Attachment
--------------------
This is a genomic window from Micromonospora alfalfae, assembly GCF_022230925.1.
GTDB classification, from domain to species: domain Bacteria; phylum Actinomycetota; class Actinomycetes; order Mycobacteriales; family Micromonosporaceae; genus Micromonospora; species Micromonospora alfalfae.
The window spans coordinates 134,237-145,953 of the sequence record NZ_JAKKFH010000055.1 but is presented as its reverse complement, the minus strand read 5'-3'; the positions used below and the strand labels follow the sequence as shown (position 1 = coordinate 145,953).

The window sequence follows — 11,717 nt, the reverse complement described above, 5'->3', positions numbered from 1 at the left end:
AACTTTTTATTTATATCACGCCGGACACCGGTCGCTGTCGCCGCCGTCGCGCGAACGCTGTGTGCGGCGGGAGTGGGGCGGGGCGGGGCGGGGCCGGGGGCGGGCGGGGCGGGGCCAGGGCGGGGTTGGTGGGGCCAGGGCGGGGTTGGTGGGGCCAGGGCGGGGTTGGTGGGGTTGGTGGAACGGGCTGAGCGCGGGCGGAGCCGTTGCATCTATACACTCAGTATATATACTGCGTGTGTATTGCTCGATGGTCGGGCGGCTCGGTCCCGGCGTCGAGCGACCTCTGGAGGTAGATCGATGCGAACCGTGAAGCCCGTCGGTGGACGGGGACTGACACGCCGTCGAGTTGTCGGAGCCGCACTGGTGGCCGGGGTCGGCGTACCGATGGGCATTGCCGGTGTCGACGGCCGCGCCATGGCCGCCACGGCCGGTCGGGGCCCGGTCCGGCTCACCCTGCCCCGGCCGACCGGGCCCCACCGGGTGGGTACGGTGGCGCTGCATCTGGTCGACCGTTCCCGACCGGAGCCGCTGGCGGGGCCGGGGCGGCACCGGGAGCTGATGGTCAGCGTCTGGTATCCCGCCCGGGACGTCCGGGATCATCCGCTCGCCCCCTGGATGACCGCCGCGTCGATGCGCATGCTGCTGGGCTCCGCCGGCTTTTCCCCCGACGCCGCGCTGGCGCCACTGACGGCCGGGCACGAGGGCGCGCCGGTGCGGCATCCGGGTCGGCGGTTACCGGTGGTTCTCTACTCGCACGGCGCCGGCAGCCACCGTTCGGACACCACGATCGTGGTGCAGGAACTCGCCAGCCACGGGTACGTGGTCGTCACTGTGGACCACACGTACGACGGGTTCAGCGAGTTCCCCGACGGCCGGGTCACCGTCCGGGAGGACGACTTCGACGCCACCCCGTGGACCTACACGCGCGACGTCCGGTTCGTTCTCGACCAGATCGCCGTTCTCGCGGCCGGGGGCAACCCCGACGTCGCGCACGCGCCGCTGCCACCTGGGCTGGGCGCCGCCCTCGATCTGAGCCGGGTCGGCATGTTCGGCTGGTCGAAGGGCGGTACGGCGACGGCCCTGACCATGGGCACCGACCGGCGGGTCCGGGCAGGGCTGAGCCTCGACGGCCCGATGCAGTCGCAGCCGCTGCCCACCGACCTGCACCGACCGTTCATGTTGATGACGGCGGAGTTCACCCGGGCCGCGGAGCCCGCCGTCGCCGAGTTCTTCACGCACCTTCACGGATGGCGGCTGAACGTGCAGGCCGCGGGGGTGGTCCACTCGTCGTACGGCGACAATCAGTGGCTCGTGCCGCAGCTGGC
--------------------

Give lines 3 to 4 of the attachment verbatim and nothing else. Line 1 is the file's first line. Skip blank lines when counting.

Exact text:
The window spans coordinates 134,237-145,953 of the sequence record NZ_JAKKFH010000055.1 but is presented as its reverse complement, the minus strand read 5'-3'; the positions used below and the strand labels follow the sequence as shown (position 1 = coordinate 145,953).

The window sequence follows — 11,717 nt, the reverse complement described above, 5'->3', positions numbered from 1 at the left end: